On the occasion of the World Rare Disease Day: The Centre for Arab Genomic Studies issues a gap analysis report on the subject of scientific research on rare diseases in the Arab world UAE and KSA the most proliferative Gulf countries researching the genetic causes of rare diseases 26 February 2015
To mark the World Rare Disease Day; the Centre for Arab Genomic Studies, affiliated to Sheikh Hamdan Bin Rashid Al Maktoum Award for Medical Sciences, issued a report entitled "Gap Analysis of Scientific Research on Rare Diseases in the Arab World". The Award's involvement with this highly important event continues for the 5th consecutive year with the slogan "Day-by-day, hand-in-hand".
Research papers on rare diseases in Arabs were thoroughly analyzed in CAGS' report, which focused mainly on disorders affecting less than 10 persons per 100,000 live births. The comprehensive coverage provided by the Catalogue of Transmission Genetics in Arabs; (CTGA) database, was absolutely instrumental for producing the report. For over a decade now, the CTGA database is being updated on a regular basis with the latest peer-reviewed studies published in international scientific journals, so as to become the largest ethnic-based database worldwide.
CAGS' report reviewed studies published on the CTGA database about rare diseases in Gulf countries, and in doing so CAGS highlighted the shortage of studies that choose to go beyond clinical description of symptoms to investigate deeper causality. Nevertheless, numbers of molecular studies look much better when considering UAE and Saudi Arabia. 
From Saudi Arabia, the database has 83 clinical records, compared with 57 records about molecular investigations of the genetic causes of rare disorders. Regarding the UAE, the report states that there are 87 records on the clinical symptoms of rare diseases compared to 46 records about the genetic causes.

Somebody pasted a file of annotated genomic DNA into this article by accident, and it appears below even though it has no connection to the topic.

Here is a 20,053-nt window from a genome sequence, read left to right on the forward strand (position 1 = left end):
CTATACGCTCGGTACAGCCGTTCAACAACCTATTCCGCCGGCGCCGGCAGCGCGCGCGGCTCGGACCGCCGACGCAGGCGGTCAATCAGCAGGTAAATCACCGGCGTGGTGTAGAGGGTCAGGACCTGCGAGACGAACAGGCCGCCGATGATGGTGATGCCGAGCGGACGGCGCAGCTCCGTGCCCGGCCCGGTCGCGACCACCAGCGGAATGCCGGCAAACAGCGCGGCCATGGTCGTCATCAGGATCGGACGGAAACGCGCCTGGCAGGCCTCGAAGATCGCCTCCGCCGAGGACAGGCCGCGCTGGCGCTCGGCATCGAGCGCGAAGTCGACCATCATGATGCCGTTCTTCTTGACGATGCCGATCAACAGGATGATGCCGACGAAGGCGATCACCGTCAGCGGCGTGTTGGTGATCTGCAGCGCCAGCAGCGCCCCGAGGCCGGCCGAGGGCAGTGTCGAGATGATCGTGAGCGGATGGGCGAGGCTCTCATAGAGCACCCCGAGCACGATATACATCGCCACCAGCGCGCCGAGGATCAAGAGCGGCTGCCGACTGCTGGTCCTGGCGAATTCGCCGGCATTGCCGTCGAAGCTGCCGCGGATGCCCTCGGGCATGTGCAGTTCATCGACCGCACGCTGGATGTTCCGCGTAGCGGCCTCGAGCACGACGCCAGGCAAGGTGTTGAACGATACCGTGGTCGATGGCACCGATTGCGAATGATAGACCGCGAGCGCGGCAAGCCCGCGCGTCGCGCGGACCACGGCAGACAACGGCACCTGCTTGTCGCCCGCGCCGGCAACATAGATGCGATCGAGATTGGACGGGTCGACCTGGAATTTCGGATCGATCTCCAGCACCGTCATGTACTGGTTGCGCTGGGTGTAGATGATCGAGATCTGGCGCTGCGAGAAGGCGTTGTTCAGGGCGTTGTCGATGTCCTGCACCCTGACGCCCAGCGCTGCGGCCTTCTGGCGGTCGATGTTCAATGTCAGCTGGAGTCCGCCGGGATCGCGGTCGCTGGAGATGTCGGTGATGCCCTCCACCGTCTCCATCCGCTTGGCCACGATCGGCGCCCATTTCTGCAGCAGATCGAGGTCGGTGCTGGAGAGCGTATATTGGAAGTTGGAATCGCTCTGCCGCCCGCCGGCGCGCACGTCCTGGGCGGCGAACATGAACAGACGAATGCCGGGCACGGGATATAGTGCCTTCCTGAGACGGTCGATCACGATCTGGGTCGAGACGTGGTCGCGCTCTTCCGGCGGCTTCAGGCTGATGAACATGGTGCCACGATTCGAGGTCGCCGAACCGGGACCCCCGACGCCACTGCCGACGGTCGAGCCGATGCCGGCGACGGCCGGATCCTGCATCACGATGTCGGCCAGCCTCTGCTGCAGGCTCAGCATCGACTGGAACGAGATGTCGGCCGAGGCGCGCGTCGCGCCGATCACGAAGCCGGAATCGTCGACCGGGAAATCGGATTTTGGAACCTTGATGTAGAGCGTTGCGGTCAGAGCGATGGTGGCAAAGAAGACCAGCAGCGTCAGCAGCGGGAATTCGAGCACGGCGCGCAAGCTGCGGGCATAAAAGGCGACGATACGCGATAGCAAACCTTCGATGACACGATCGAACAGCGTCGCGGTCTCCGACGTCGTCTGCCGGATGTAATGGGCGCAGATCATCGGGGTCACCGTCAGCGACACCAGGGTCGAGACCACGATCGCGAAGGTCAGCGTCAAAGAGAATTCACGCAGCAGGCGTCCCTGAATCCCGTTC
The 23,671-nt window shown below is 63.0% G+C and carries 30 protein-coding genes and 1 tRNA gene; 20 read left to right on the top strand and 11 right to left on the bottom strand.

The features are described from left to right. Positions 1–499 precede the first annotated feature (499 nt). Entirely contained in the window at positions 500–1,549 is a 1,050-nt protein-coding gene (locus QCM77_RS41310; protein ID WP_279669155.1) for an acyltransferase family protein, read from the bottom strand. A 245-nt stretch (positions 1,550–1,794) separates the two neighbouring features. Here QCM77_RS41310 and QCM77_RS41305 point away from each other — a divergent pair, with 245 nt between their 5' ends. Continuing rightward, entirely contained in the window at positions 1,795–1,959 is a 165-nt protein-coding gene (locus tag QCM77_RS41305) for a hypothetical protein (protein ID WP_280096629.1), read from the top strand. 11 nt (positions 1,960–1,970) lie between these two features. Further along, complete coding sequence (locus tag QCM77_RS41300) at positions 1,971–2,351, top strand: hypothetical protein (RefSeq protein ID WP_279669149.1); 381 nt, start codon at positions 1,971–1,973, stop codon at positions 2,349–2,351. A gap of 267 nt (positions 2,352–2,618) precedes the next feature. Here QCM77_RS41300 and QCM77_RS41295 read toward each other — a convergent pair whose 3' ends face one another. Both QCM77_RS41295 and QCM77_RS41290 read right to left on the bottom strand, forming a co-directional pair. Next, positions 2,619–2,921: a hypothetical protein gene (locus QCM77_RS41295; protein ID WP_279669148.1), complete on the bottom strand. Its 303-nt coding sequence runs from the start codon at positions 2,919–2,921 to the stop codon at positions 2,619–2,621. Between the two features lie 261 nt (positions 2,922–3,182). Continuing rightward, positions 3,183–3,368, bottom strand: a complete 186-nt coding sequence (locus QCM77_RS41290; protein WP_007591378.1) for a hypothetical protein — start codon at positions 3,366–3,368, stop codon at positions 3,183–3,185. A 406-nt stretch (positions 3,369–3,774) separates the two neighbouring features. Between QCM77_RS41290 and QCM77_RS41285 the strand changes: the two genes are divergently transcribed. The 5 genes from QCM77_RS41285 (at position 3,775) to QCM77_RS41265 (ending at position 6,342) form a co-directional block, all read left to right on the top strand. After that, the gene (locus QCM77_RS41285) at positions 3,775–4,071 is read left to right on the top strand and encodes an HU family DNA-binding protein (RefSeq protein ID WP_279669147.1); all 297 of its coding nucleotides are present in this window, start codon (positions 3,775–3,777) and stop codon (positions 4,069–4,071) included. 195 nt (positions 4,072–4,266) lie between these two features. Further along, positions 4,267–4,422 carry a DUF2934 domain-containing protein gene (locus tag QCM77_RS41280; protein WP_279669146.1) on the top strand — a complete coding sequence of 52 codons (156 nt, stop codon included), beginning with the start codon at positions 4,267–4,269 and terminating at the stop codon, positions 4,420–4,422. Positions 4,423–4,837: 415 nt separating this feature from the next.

For the rest of the GCC Countries namely; Qatar, Oman, Kuwait and Bahrain, 350 records on clinical symptoms of rare diseases were reported, compared to 49 records on genetic causes.
The report noted that this shortage is not restricted to the GCC countries or to the subject of rare genetic disorders, but it applies to all genetic disorders listed in the CTGA database with a total number of 1870 records, for a particular disease or a gene. Only 33% of the total entries in the CTGA are genetic ones, while the rest are phenotypic studies.
Since 75% of rare diseases affect children, mostly for genetic reasons, the report confirmed the need to raise the interest in the genetic studies in the Arab countries, especially that it is estimated that 25 million persons are affected with approximately 8,000 rare diseases. This number is continuously increasing as a result of high consanguinity and the improvement of diagnostic methods in health care centers in the Arab world. 
The report particularly highlighted the immense need to mobilize resources towards performing more molecular research and paying more attention to the education and training for future clinical geneticists in the Arab world, who make the link between practitioners in clinics and molecular scientists. 
Also, the report stressed that the accumulation of knowledge about the genetic causes of rare diseases on the local level would allow for the development of ethnically-specific diagnostics and therapeutics that achieve superior results in terms of prevention and treatment. All this hold the great promise of amassing a huge wealth of information that can provide proper guidance for healthcare providers and policymakers locally and regionally.